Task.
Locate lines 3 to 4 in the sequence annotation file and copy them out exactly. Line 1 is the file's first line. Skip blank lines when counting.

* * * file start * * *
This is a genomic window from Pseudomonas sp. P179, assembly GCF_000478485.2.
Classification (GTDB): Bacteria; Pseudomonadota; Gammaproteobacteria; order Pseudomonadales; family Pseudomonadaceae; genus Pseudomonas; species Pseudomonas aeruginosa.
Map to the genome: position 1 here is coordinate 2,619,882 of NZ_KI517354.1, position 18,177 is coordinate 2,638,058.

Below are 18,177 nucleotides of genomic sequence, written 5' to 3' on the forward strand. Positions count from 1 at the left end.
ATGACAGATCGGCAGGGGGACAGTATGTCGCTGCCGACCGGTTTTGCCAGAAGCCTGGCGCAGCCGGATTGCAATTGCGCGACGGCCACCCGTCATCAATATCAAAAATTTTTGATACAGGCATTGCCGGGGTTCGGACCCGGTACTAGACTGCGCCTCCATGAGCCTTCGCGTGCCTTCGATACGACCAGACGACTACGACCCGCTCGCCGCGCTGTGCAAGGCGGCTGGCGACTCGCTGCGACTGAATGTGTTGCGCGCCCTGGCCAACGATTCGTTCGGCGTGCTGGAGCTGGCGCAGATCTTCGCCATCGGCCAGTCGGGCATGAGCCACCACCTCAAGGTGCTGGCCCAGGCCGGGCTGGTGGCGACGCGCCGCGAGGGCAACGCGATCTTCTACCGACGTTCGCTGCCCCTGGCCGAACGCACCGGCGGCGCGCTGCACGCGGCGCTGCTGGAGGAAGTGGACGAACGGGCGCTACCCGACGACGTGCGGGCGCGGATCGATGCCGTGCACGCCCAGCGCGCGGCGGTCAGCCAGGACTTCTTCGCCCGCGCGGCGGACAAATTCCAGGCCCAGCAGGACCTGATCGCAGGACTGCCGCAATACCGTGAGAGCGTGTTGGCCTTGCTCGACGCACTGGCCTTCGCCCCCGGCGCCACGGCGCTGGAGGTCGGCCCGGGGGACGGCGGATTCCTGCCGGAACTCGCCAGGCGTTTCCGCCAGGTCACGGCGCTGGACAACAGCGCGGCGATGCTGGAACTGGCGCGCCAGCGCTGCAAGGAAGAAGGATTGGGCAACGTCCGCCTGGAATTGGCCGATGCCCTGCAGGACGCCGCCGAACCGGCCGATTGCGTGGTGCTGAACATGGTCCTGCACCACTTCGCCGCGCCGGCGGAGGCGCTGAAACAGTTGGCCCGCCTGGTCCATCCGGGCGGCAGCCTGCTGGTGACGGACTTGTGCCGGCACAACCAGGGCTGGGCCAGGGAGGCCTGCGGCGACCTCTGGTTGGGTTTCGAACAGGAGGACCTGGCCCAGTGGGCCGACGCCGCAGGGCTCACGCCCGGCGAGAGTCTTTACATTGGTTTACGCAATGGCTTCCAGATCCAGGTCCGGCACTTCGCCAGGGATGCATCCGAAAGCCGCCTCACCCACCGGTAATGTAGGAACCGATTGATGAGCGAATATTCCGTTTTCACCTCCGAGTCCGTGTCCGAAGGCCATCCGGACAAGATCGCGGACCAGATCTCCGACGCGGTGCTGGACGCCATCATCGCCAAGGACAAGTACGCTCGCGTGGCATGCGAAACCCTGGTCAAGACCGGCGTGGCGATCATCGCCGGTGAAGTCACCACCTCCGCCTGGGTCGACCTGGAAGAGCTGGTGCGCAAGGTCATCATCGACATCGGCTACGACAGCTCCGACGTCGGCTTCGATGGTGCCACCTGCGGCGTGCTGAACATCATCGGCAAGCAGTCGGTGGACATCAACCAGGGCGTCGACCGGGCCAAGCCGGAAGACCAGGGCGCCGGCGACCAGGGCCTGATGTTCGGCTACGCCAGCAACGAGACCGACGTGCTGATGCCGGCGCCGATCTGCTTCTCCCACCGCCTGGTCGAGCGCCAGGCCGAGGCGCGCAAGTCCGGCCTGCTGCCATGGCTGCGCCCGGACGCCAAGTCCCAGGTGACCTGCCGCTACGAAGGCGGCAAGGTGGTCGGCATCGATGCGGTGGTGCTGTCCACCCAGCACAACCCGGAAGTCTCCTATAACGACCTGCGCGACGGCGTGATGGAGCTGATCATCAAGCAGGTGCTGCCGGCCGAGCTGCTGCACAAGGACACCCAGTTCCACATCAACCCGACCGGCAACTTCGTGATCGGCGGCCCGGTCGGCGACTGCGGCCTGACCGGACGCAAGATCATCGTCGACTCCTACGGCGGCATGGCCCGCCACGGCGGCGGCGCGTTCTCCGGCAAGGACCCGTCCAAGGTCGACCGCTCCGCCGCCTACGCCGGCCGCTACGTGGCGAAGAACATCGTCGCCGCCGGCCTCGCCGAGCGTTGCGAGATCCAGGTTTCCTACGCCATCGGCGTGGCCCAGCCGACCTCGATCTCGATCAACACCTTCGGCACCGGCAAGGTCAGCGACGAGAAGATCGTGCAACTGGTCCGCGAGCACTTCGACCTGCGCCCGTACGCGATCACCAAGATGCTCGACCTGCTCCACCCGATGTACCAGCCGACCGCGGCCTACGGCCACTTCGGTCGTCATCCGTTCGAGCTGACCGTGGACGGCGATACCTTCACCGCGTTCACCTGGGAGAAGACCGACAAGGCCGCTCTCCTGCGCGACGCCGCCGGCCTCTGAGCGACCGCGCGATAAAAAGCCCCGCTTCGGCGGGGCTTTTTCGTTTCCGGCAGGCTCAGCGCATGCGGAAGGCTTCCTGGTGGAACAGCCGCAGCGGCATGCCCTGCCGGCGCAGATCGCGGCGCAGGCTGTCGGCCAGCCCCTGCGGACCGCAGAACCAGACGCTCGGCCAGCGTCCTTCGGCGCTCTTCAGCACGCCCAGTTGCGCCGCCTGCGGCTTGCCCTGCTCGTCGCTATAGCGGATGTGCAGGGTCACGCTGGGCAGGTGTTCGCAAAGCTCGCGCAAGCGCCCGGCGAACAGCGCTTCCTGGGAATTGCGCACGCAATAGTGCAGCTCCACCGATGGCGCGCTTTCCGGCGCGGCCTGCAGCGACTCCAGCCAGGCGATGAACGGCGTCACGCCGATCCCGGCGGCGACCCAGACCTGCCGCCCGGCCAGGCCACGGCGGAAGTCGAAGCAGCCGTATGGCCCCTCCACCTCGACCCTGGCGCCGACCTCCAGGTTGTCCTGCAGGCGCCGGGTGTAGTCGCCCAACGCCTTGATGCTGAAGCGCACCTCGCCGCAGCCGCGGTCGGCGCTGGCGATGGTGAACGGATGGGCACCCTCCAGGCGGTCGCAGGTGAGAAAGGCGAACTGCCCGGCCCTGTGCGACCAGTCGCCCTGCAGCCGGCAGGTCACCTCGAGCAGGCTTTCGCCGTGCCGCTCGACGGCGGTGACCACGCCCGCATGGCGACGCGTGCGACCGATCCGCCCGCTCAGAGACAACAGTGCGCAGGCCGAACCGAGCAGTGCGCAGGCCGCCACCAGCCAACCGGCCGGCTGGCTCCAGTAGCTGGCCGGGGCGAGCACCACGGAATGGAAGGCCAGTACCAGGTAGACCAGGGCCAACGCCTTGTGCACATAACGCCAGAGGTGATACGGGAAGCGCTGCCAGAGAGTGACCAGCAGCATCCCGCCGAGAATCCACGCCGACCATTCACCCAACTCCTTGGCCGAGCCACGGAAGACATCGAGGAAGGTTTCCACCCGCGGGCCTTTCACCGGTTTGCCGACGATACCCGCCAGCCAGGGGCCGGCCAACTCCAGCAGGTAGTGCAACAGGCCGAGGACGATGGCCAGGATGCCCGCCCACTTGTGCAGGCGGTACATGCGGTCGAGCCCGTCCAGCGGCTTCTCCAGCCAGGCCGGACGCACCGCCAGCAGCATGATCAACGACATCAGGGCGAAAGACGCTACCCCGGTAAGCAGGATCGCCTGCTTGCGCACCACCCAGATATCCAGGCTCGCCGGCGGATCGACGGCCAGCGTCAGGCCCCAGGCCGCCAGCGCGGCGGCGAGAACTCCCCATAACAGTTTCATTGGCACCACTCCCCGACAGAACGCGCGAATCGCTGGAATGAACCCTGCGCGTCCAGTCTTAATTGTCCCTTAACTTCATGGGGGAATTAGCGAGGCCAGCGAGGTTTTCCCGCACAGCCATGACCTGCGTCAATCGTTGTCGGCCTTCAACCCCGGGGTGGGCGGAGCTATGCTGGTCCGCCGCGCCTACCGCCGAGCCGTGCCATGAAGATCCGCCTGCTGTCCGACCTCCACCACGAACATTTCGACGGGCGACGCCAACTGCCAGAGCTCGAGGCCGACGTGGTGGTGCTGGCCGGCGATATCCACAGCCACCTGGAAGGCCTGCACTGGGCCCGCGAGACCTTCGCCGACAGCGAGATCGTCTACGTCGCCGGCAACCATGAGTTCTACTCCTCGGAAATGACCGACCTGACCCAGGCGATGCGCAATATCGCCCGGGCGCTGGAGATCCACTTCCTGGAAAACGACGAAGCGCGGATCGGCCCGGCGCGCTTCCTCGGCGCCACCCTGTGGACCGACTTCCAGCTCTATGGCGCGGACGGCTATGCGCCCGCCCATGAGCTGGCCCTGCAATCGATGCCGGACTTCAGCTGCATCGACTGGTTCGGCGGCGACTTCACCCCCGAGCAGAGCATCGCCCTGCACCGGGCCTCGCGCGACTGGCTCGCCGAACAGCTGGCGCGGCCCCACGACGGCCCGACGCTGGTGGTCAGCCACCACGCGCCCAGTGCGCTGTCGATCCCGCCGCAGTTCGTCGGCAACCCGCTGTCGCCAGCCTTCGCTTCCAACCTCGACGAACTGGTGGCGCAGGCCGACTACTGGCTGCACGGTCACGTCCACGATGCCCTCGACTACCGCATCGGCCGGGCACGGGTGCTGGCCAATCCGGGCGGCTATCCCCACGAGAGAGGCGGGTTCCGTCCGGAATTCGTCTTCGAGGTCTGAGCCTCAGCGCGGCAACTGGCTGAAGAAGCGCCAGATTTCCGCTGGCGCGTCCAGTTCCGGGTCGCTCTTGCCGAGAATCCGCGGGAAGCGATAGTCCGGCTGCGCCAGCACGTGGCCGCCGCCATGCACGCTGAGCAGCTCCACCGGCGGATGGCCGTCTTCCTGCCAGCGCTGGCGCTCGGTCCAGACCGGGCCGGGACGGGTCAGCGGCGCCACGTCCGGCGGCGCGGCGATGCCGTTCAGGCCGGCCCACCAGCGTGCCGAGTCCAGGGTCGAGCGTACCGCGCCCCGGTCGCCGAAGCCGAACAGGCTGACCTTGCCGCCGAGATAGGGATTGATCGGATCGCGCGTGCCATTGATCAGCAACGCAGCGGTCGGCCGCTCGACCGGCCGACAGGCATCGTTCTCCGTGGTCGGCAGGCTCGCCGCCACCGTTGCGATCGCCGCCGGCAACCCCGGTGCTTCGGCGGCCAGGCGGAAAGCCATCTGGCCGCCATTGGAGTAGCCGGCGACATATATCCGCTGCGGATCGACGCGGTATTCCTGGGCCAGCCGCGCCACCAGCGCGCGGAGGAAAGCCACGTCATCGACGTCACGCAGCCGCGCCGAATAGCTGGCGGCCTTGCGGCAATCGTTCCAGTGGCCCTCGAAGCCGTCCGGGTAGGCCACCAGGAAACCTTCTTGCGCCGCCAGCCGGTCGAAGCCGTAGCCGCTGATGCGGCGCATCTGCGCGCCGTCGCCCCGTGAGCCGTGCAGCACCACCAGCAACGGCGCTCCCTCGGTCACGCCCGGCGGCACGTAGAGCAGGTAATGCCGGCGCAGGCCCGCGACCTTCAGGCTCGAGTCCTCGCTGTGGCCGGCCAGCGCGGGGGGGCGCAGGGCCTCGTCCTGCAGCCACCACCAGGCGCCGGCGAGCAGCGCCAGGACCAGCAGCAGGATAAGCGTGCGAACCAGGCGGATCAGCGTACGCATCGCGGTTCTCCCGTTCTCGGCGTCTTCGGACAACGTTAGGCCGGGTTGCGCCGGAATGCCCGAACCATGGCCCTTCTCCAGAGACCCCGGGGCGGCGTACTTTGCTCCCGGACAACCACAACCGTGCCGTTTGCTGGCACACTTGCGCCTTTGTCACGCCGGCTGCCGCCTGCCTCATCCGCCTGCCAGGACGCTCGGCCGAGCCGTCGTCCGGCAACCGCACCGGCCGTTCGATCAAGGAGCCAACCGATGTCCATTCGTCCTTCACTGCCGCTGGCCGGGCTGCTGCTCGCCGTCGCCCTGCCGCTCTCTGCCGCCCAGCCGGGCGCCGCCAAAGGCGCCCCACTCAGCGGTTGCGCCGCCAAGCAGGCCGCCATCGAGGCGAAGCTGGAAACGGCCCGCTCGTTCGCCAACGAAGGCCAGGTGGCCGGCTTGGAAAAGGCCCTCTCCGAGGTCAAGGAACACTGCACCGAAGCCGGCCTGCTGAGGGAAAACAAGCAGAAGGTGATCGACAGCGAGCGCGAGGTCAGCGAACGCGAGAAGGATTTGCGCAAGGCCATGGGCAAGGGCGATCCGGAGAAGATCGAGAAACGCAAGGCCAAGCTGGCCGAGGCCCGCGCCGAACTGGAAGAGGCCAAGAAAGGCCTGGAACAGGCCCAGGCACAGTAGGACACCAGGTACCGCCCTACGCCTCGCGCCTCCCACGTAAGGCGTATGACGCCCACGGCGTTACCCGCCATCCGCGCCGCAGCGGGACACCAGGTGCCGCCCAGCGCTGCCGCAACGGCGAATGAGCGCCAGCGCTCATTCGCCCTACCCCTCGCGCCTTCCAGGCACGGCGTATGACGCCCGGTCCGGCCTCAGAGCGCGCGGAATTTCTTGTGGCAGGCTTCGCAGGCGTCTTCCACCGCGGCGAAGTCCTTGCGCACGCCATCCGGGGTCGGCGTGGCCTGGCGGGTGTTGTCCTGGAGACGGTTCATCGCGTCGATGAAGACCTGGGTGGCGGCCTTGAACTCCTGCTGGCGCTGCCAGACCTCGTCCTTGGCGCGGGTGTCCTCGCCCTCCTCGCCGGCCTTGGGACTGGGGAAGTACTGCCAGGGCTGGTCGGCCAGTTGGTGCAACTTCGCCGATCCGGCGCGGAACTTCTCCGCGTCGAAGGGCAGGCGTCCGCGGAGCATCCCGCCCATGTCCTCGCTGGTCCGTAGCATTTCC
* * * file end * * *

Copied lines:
Map to the genome: position 1 here is coordinate 2,619,882 of NZ_KI517354.1, position 18,177 is coordinate 2,638,058.

Below are 18,177 nucleotides of genomic sequence, written 5' to 3' on the forward strand. Positions count from 1 at the left end.